Headsail Trim on a Reach

Photo #1

Photo #1

Dan Newland offers up some ideas on outboard sheeting when reaching.

Here are some photos I happened to stumble into when I looked at PTSA racing pictures.  The pictures illustrate why you need to go to outboard sheeting when reaching.

Modern high aspect, low clewed jibs/genoas work well going to weather but suffer on a reach. When you crack off your headsail on a reach what happens is you twist off the top of the sail reducing power while the clew continues to line up with the inboard track. if you switch the headsail lead to the outboard rails, the leech would be straighter, the top less twisted, and with more headsail working, you have more power.

These photos illustrate this point perfectly. Photo #1 shows the headsail cracked off for a reach. The top of the jib is luffing and not pulling much at all.

Note in Photo #1 that the mainsail isn’t twisted off like the jib. This is because the vang is on. Photo #2 shows better trim with both sails having matching twist, the leech of the main mirrors the leech of the headsail,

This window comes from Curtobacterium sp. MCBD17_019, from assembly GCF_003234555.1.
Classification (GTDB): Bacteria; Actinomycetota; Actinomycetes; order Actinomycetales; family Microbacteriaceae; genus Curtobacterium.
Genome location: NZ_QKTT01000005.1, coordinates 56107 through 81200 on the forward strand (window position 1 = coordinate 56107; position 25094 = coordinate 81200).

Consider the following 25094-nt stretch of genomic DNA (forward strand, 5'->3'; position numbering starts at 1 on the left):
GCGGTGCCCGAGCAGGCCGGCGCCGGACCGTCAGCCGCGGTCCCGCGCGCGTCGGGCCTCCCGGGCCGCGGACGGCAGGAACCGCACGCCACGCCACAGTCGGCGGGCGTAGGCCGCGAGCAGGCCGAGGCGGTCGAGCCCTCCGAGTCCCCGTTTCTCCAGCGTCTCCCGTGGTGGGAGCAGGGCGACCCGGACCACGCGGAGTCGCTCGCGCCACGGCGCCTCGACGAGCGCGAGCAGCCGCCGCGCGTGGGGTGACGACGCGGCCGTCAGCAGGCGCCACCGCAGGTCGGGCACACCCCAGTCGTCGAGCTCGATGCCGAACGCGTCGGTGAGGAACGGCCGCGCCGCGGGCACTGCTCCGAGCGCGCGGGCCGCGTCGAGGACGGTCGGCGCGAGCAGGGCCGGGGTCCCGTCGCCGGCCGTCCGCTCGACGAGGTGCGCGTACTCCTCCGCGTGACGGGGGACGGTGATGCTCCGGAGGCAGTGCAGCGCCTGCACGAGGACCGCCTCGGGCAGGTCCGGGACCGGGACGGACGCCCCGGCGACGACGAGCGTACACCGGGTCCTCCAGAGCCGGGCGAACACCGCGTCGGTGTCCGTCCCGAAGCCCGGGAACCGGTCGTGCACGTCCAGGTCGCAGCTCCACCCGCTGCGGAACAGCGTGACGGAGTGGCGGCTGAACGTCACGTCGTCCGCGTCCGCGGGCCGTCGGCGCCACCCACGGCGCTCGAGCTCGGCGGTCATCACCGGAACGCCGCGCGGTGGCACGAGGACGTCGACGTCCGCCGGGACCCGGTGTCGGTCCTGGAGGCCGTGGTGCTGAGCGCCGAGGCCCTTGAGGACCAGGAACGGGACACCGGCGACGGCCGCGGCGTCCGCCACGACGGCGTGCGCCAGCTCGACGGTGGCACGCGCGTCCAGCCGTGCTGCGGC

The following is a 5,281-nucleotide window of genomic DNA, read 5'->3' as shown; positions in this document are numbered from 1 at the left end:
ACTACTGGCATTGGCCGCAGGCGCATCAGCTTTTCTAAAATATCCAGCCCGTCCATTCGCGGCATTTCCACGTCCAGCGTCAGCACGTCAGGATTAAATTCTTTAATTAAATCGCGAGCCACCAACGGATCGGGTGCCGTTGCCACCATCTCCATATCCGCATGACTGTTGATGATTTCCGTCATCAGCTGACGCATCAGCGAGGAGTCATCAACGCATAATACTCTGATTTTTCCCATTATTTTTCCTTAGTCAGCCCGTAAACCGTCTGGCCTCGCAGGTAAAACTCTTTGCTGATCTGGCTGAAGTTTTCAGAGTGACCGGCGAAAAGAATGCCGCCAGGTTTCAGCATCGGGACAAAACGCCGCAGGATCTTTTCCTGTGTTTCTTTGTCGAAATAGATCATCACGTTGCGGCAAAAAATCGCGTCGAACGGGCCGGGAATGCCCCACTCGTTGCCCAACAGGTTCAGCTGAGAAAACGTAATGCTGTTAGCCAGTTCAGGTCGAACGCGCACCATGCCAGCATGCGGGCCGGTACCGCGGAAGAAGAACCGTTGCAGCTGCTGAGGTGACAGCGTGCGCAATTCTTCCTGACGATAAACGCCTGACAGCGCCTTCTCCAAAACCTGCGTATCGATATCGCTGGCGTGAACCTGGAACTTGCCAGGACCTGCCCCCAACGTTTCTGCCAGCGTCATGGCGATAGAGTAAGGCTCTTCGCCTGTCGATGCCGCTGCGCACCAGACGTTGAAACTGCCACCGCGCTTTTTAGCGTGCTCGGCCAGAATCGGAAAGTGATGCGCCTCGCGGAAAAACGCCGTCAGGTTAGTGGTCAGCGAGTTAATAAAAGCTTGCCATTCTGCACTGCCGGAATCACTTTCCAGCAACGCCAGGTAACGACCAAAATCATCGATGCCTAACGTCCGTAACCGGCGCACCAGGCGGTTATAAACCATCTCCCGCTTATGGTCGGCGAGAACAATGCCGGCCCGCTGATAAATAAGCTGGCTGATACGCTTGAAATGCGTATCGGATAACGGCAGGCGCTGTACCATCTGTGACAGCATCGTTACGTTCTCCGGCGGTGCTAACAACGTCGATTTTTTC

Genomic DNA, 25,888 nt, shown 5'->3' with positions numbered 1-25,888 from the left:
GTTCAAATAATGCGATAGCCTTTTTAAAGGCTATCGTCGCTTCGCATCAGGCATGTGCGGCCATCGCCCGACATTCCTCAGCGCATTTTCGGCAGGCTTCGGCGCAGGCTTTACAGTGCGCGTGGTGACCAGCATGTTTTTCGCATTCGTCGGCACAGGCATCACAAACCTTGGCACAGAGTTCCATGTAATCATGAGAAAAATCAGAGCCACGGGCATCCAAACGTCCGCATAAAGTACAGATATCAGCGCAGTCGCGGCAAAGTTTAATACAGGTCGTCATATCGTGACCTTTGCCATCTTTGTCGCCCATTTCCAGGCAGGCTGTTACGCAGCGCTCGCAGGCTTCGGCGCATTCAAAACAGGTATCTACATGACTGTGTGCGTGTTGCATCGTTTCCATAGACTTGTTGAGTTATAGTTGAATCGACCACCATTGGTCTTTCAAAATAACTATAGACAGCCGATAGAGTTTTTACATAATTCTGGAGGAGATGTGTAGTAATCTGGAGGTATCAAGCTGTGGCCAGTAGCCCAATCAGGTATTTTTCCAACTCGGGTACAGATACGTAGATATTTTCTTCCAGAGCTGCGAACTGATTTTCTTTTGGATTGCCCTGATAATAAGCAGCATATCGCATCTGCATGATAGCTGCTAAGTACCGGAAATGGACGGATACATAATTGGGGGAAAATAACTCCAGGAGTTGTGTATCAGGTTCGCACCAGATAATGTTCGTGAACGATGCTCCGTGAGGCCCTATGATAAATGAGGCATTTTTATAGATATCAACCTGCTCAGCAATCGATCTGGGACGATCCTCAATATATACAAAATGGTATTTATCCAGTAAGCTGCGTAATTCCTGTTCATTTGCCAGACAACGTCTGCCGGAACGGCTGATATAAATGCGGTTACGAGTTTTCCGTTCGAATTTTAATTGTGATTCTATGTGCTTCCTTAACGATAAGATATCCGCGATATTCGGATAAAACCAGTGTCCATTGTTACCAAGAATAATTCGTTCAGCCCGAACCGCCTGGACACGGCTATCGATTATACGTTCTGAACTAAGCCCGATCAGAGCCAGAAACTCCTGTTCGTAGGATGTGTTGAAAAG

Photo #2

Photo #2

Photo #2 shows the boat going upwind in relatively light breeze with the sails well trimmed with a slight amount of twist.


















Photo #3

Photo #3

Photo #3 is a closeup of a close hauled headsail showing a straight leech with little twist, draft forward and a relatively flat exit.

Or, you could have some sails designed for reaching.

I have a couple of specialty reaching sails I used for ocean racing. I made the clew very high so that with the foot and the leech the same length (almost), as the sheets were cracked, the top didn’t twist off.  These sails were the Jib Top (155%) and the Blast Reacher (125%).

For most of us that solution isn’t the answer. But if you can run another secondary jib sheet through a snatch block on the rail, or use an existing outboard block or track, you can get more power out of your headsail and go faster.

By |2014-05-26T15:29:19+00:00May 19th, 2014|Racing Skills|0 Comments

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